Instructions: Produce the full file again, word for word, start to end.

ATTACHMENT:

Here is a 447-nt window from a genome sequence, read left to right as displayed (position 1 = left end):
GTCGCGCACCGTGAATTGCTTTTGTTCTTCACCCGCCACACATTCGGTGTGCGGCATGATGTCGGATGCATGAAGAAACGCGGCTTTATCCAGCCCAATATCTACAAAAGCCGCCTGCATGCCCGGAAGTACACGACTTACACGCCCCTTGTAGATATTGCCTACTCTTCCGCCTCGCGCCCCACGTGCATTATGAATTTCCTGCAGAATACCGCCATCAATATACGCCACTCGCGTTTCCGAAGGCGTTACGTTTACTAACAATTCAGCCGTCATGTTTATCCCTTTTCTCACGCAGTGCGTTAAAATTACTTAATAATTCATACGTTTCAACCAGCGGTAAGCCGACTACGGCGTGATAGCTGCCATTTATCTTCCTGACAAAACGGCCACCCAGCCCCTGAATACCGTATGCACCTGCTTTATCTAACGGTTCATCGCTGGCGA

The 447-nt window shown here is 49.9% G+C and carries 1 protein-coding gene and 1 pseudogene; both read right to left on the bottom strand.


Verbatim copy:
Here is a 447-nt window from a genome sequence, read left to right as displayed (position 1 = left end):
GTCGCGCACCGTGAATTGCTTTTGTTCTTCACCCGCCACACATTCGGTGTGCGGCATGATGTCGGATGCATGAAGAAACGCGGCTTTATCCAGCCCAATATCTACAAAAGCCGCCTGCATGCCCGGAAGTACACGACTTACACGCCCCTTGTAGATATTGCCTACTCTTCCGCCTCGCGCCCCACGTGCATTATGAATTTCCTGCAGAATACCGCCATCAATATACGCCACTCGCGTTTCCGAAGGCGTTACGTTTACTAACAATTCAGCCGTCATGTTTATCCCTTTTCTCACGCAGTGCGTTAAAATTACTTAATAATTCATACGTTTCAACCAGCGGTAAGCCGACTACGGCGTGATAGCTGCCATTTATCTTCCTGACAAAACGGCCACCCAGCCCCTGAATACCGTATGCACCTGCTTTATCTAACGGTTCATCGCTGGCGA

The 447-nt window shown here is 49.9% G+C and carries 1 protein-coding gene and 1 pseudogene; both read right to left on the bottom strand.